Usually a few weeks before birth, most babies will move into delivery position, with their head moving near the birth canal. If this does not happen, the baby’s buttocks and/or feet will be in place to be delivered first. This is called a breech presentation. Breech births occur in about 1 of 25 full-term births. Breech presentation can be caused by excess or low amniotic fluid, a short or twisted umbilical cord, placenta previa, or a variation in the shape of the uterus.
The Western treatment for breech presentation is External Cephalic Version (ECV), a method of manually turning the baby, performed around week 37. Successful in about half of the cases, ECV can be quite uncomfortable and carries the risk of fetal distress, ruptured membranes, and placental separation, sometimes resulting in the need for an emergency caesarean section. On the other hand, Traditional Chinese medicine approach to breech presentation, which has been used for thousands of years, carries no risk to the mother or baby and boasts about 75% success rate.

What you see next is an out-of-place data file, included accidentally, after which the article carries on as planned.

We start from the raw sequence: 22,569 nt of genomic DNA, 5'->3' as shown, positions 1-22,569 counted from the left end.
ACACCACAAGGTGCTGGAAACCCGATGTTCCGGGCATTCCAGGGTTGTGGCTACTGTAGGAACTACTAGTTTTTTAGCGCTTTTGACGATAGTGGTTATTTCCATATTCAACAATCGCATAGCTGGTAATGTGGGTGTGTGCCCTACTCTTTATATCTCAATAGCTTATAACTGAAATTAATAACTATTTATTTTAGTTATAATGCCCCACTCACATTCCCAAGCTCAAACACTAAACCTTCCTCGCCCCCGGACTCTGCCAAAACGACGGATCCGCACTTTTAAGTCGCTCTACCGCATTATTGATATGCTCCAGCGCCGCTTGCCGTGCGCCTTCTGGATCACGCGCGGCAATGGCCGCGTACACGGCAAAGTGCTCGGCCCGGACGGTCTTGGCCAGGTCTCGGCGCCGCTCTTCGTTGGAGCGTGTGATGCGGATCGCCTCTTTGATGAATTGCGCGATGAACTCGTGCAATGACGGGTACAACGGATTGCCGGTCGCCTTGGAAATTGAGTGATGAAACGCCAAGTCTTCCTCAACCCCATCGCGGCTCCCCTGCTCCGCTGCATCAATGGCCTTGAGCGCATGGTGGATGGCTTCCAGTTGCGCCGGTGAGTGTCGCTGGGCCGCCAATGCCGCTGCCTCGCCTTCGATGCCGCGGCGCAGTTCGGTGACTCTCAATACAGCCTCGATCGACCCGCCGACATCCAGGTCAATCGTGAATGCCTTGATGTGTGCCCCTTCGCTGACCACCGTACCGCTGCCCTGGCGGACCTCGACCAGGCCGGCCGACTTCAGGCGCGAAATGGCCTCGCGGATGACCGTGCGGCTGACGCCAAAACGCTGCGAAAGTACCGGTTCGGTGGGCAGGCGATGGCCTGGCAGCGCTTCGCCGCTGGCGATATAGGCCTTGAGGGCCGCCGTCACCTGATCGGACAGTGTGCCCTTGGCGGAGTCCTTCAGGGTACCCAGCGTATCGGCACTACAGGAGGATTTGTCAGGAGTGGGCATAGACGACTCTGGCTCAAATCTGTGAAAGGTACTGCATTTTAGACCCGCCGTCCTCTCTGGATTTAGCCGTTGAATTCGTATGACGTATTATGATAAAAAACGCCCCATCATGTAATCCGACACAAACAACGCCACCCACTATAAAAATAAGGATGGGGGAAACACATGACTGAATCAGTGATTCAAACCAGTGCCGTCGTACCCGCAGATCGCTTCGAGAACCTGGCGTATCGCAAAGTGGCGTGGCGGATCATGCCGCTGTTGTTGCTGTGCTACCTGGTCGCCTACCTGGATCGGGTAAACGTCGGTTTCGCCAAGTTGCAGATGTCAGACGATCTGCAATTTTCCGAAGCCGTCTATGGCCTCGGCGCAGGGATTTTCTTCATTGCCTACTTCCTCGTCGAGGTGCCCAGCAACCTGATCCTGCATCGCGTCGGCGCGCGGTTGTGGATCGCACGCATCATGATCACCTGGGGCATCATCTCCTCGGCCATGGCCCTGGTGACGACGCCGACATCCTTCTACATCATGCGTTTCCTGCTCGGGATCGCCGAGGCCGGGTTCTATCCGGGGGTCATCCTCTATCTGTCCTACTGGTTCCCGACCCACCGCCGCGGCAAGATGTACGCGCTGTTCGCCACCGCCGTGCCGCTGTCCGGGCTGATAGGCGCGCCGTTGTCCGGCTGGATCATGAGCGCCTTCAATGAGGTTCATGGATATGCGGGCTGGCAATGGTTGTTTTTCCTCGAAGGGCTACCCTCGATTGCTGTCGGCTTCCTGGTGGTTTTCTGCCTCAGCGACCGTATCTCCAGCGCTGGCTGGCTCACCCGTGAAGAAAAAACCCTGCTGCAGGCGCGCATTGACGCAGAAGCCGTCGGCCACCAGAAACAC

The treatment encouraging the baby to turn is generally performed between 32 and 36 weeks, when there is still enough room for the baby to turn, although in some cases it can be attempted later in pregnancy as well. The method, called moxibustion involves burning processed leaves of a mugwort plant called moxa near or on an acupuncture point on the foot, which is believed to cause the body to release hormones that stimulate the uterus and increase fetal activity, thereby encouraging the baby to turn on its own. When successful, the baby will usually turn within 24 hours of the treatment. Though it often takes one treatment for the baby to turn, sometimes several are necessary. Patients are often given moxa "sticks" to take home so that they may continue the therapy in between treatments.
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